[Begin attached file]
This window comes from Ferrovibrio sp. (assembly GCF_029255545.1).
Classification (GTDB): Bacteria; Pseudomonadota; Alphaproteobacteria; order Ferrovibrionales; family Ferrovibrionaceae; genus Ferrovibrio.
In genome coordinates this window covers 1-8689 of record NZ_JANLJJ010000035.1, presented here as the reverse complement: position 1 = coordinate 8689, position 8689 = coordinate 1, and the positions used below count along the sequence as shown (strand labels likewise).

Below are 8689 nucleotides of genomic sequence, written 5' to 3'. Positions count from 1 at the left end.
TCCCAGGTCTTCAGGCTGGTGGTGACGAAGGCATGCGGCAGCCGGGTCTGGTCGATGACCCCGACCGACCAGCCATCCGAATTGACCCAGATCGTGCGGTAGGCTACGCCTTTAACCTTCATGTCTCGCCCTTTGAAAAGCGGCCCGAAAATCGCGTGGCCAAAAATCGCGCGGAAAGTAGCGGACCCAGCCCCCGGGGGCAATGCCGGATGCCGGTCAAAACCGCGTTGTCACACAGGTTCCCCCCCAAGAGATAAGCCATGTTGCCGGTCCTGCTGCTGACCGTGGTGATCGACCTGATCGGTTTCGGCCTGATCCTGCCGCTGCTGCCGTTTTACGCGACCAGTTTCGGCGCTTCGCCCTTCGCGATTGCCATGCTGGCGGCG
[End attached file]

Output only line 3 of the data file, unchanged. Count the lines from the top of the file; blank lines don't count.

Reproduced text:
In genome coordinates this window covers 1-8689 of record NZ_JANLJJ010000035.1, presented here as the reverse complement: position 1 = coordinate 8689, position 8689 = coordinate 1, and the positions used below count along the sequence as shown (strand labels likewise).